I'm a big believer in the focusing on basics. Never mind the elaborate "selling systems" or prefab scripts that are out there. The single most important thing you can do to improve your sales performance in any kind of organization is this: be nice to people.
I don't just mean that you need to be nice in a small way (you know…to always remember your manners just like Mom taught you). What I mean is that it's important to be nice in a big way—in a way that can make a difference in the lives of others.
There are millions of little things that each of us can do every day to be nice to others. From remembering birthdays to sending thank-you cards, from doing little extras for others to sending chocolates or flowers to someone you're thinking of—when you make a point of being nice, you play a role in the happiness of others. And just as important, you help shape how others see you.
Think of how you felt the last time you received an unexpected card from a friend or someone you work with. It's a good feeling, right? And it means a lot when you know that someone has taken the time to think about you. It says that someone cares about you and wants you to be happy.
The way you do the things you do
Of course when it's just a kind gesture or two, being nice doesn't take much effort at all. Making a habit of it means that a bit more thinking has to go into what you're doing. Getting good—really good—at being nice means you have to keep an eye on the things you do on a regular basis.
Here are three tips to keep in mind…
First, be consistent. If you want to be the person who always remembers everyone's birthday, it's just not going to be enough to remember once and then never again. By being consistent, you demonstrate to people that what you're doing is more than being nice simply because you woke up one morning in a great mood. You're showing that this is something you do as a matter of practice…because you really care.
Second, be prompt. Don't wait a month before sending out thank you cards after hosting that great party. Do something while the memory and the good feelings are still fresh in everyone's minds. You're sending a powerful message to people about what matters to you in your life.
Third, be thoughtful. This is where your creativity and attention to detail can help you really stand out. Remember that there are no limits to how much you can care for others. Recently I was told a great story about a top salesperson who was asked what set him apart from everyone else in his business. "I genuinely love people and I like showing how much I appreciate them," he explained. "There are plenty who remember to send out a birthday card to a friend or client, but I'll bet I'm the only one who thinks to also send out a birthday card to that person's beloved dog!"
Just a little of the human touch
Being nice is all about getting in touch with the human element of what we do in life. And as obvious as it may seem, the importance of being nice is, like a lot of basics, something that a lot of people overlook or underestimate. And yet it's timeless advice! Go back and look at what people like Zig Ziglar were teaching forty years ago. He recognized, as I do, that there is immense potential in the power of goodwill and kindness. And that applies not just to our personal relationships, but to our business ones, too.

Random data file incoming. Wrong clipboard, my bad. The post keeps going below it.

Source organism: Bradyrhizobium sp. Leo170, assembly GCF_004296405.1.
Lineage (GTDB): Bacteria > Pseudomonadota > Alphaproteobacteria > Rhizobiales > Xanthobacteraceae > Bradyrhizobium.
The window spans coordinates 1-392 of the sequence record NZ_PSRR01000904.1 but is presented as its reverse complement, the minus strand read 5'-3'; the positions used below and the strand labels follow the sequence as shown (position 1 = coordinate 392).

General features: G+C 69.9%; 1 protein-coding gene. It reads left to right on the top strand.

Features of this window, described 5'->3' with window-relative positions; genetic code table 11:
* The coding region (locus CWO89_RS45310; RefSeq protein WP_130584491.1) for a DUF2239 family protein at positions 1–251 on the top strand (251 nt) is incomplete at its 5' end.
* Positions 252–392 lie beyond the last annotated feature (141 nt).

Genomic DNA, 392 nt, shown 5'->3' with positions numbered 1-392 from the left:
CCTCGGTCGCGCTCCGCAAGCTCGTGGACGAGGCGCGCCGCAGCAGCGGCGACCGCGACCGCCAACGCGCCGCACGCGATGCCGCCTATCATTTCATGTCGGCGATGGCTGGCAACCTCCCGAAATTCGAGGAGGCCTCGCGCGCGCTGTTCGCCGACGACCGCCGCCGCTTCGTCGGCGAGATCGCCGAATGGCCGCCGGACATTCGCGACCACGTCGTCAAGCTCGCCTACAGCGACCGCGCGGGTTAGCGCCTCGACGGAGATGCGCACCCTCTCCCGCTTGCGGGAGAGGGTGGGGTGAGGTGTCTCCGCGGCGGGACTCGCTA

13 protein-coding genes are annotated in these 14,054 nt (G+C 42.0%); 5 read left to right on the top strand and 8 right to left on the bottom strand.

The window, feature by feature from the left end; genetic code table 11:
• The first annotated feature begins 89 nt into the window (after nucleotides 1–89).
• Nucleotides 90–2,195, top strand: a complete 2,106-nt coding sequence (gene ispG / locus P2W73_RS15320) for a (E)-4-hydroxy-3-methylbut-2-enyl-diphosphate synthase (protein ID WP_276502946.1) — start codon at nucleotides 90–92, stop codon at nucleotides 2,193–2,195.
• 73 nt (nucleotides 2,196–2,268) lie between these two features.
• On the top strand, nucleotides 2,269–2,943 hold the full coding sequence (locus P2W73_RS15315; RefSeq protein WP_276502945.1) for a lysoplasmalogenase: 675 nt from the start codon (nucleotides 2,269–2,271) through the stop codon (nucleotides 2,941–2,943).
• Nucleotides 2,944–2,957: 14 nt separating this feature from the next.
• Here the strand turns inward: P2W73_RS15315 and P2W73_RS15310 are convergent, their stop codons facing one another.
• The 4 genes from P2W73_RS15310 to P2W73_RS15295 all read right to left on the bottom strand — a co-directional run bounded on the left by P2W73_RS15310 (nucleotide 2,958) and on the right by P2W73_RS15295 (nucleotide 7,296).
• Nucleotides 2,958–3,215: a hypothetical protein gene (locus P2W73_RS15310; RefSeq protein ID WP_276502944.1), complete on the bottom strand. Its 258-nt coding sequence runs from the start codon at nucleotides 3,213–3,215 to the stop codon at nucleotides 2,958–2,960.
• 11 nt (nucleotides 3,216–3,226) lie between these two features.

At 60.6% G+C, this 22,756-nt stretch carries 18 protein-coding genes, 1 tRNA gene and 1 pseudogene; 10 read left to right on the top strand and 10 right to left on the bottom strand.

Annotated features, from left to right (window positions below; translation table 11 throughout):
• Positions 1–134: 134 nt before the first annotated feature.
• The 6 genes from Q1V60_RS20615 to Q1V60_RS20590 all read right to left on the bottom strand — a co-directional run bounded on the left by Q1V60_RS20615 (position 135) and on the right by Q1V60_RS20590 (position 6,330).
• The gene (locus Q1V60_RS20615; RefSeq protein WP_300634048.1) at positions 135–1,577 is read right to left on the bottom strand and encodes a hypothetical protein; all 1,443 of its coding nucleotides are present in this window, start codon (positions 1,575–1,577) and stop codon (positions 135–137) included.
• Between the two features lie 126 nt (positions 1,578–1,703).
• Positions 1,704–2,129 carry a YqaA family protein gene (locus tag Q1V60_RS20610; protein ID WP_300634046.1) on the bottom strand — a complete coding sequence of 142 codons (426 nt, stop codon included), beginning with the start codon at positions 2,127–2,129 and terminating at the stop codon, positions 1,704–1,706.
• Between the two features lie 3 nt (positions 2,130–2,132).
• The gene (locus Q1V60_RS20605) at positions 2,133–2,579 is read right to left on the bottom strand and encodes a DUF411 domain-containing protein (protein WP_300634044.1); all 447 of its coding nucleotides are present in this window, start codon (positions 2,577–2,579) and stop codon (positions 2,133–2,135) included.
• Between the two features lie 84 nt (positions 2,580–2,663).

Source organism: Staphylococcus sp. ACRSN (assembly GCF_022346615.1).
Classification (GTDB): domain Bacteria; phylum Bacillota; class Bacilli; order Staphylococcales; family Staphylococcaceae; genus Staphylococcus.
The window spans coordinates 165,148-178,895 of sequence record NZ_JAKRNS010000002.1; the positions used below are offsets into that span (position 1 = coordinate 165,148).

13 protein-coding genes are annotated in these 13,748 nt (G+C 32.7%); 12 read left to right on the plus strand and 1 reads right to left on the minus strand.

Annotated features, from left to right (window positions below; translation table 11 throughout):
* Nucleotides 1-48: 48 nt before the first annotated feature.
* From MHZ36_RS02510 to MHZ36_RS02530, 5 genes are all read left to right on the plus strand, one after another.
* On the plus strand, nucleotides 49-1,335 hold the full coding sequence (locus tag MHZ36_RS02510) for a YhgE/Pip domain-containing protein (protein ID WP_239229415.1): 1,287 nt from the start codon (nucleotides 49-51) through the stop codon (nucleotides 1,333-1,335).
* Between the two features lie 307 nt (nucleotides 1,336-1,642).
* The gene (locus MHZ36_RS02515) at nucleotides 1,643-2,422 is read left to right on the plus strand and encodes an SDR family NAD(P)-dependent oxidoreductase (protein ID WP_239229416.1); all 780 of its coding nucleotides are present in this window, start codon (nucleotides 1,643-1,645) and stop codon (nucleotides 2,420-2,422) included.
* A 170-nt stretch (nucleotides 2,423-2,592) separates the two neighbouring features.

Remember that buying is a very personal, emotional decision. When buyers have a choice, they'll choose to do business with the person they like and trust the most. That's what's missing in the process approach to sales—and that's why adopters of that approach tend to wind up disappointed.
The process approach to sales tells people to act and behave the same way in front of every customer—start with step one, then you have to do step two, then you have to do step three. There's no room for, well, the niceties of life. Instead, it assumes that buyer behavior can be changed by force. And that's how buyers and sellers get out of sync.
On the other hand, making a habit of being nice has its own modest requirements—you need to invest some time listening to and thinking about others.
In return it pays dividends in all kinds of ways that all those sales approaches simply cannot touch! Not only does it help make you a better person and help shape the lives of others, being nice can also influence the bottom line of your organization.
Consider the first-hand experience of Linda Kaplan Thaler and Robin Korval, the authors of 'The power of nice: How to conquer the business world with kindness'. "In less than a decade, we built the Kaplan Thaler Group into a powerhouse in advertising with close to $1 billion in billings…Our success was won not with pitchforks and spears, but with flowers and chocolates…(and) smiles and compliments."
By investing a little in the power of being nice—listening compassionately to others and tending to their needs—you can make an amazing difference in your life and in the lives of others. Just as the Dalai Lama sagely prescribes: "If you want others to be happy, practice compassion. If you want to be happy, practice compassion."
Whether you're looking to improve your personal relationships or your record as a sales professional, concentrate on fine-tuning this important basic. In doing so, happiness and success will find you.
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Make sure you check out Colleen's latest book, Nonstop Sales Boom for powerful strategies to drive consistent sales growth quarter after quarter, year after year.
Colleen Francis, Sales Expert, is Founder and President of Engage Selling Solutions (www.EngageSelling.com). Armed with skills developed from years of experience, Colleen helps clients realize immediate results, achieve lasting success and permanently raise their bottom line.
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